Dominion’s storage operations involve both the Dominion Delivery and Dominion Energy segments. Storage operations include 26 underground gas storage fields located in New York, Ohio, Pennsylvania and West Virginia, with more than 2,000 storage wells and approximately 372,000 acres of operated leaseholds. Dominion Energy and Dominion Delivery together have more than 100 compressor stations with approximately 626,000 installed compressor horsepower. The total designed capacity of the underground storage fields is approximately 965 bcf of which 203 bcf is operated by Dominion Delivery and 762 bcf is operated by Dominion Energy. Six of the 26 storage fields are jointly-owned with other companies and have a capacity of 243 bcf. Dominion Energy also has approximately 8 bcf of above ground storage capacity at its Cove Point LNG facility.

The map below illustrates Dominion’s gas transmission pipelines, storage facilities, LNG facility and electric transmission lines.

 

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LOGO

 

Sources of Energy Supply

Dominion’s large underground natural gas storage network and the location of its pipeline system are a significant link between the country’s major gas pipelines and large markets in the Northeast and Mid-Atlantic regions and on the East Coast. Dominion’s pipelines are part of an interconnected gas transmission system, which continues to provide local distribution companies, marketers, power generators and industrial and commercial customers accessibility to supplies nationwide.

Dominion’s underground storage facilities play an important part in balancing gas supply with consumer demand and are essential to serving the Midwest, Mid-Atlantic and Northeast regions. In addition, storage capacity is an important element in the effective management of both gas supply and pipeline transport capacity.

 

Seasonality

Dominion Energy’s business is affected by seasonal changes in the prices of commodities that it actively markets and trades.

 

Dominion Exploration & Production

Dominion Exploration & Production includes Dominion’s gas and oil exploration, development and production operations. These operations are located in several major producing basins in the lower 48 states, including the outer continental shelf and deepwater areas of the Gulf of Mexico, and Western Canada.

 

Competition

Dominion Exploration & Production’s competitors range from major, international oil companies to smaller, independent producers. Dominion Exploration & Production faces significant competition in the bidding for federal offshore leases and in obtaining leases and drilling rights for onshore properties. Since Dominion Exploration & Production is the operator of a number of properties, it also faces competition in securing drilling equipment and supplies for exploration and development.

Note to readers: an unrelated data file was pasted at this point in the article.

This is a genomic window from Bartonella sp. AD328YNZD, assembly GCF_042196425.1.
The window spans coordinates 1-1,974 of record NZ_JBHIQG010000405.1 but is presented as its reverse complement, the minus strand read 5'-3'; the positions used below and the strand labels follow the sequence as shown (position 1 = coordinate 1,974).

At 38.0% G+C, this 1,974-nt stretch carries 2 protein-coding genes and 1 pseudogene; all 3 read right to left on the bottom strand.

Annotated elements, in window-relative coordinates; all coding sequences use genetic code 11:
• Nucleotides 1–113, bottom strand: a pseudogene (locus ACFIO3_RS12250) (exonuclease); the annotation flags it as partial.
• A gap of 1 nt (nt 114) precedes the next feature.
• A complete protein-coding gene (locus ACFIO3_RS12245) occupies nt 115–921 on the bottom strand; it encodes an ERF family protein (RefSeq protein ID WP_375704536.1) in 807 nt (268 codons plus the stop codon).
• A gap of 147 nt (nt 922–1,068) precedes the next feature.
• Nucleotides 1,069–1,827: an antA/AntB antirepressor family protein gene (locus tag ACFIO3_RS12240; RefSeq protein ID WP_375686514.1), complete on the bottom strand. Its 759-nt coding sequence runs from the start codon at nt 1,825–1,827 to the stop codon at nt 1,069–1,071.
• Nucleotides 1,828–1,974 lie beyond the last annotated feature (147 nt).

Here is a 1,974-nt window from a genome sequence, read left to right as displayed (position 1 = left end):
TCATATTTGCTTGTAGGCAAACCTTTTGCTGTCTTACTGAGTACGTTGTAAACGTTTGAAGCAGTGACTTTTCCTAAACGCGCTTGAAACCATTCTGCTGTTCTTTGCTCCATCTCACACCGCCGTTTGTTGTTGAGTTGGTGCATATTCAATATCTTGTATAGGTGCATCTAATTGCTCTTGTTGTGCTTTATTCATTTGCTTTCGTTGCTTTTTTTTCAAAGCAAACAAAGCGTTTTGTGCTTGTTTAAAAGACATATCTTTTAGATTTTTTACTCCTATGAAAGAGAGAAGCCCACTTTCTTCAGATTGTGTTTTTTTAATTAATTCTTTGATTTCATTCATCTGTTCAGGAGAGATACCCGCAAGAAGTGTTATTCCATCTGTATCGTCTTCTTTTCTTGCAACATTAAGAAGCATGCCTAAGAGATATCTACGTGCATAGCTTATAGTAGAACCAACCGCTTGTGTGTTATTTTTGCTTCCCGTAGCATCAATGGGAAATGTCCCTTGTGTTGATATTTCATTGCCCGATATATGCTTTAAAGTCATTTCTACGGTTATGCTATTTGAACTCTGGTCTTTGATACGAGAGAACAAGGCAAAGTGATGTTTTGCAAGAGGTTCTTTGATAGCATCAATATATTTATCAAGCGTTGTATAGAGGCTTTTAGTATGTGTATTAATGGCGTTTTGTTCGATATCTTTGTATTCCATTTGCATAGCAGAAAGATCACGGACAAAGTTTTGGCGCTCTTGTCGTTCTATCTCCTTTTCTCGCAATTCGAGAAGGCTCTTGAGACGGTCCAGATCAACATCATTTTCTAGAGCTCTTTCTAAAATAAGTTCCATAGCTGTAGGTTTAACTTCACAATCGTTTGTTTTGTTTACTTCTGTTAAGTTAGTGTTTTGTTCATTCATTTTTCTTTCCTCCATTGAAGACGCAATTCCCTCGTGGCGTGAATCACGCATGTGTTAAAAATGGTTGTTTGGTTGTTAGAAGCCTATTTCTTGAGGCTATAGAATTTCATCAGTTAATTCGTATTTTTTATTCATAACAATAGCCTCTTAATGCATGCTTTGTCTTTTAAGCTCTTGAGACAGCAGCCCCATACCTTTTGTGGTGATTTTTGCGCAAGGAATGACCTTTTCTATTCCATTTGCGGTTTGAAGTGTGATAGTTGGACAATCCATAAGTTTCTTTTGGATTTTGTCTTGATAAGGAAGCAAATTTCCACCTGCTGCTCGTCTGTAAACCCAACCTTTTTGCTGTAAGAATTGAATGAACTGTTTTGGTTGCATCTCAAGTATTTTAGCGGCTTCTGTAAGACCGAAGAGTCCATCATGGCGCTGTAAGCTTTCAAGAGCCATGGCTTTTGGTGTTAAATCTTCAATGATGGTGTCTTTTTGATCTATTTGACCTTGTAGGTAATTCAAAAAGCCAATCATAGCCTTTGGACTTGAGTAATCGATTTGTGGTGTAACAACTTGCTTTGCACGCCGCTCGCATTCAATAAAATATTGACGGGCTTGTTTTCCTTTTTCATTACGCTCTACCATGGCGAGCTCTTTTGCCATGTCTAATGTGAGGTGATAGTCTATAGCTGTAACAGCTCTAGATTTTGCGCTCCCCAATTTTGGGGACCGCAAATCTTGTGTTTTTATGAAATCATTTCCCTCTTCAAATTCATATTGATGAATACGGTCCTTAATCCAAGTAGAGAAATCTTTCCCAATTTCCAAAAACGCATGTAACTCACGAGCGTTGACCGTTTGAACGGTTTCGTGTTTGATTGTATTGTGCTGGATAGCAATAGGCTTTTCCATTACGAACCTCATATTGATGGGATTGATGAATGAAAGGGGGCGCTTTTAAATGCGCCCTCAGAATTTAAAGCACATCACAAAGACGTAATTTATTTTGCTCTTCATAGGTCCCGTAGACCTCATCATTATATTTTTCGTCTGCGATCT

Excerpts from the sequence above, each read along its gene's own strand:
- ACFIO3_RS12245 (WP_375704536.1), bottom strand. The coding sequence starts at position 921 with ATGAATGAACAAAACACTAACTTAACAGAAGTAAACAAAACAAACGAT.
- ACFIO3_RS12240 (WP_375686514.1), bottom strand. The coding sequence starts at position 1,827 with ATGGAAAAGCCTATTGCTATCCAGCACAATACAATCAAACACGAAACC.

In terms of its production activities, Dominion Exploration & Production sells most of its deliverable natural gas and oil into short and intermediate-term markets. Dominion Exploration & Production faces challenges related to the marketing of its natural gas and oil production due to the contraction of participants in the energy marketing industry. However, Dominion Exploration & Production owns a large and diverse natural gas and oil portfolio and maintains an active gas and oil marketing presence in its primary production regions, which strengthens its knowledge of the marketplace and delivery options.

 

Regulation

Dominion’s exploration and production operations are subject to regulation by numerous federal and state authorities. The pipeline transportation of Dominion’s natural gas production is regulated by FERC and pipelines operating on or across the Outer Continental Shelf are subject to the Outer Continental Shelf Lands

 

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Act, which requires open-access, non-discriminatory pipeline facilities. Dominion’s production operations in the Gulf of Mexico and most of its operations in the western United States are located on federal oil and gas leases administered by the Minerals Management Service (MMS) or the Bureau of Land Management. These leases are issued through a competitive bidding process and require Dominion’s compliance with stringent regulations. Offshore production facilities must comply with MMS regulations relating to engineering, construction and operational specifications and the plugging and abandonment of wells. Dominion’s production operations are also subject to numerous environmental regulations including regulations relating to oil spills into navigable waters of the United States. See Regulation—Federal Regulations and Regulation—Environmental Regulation for additional information.

 

Properties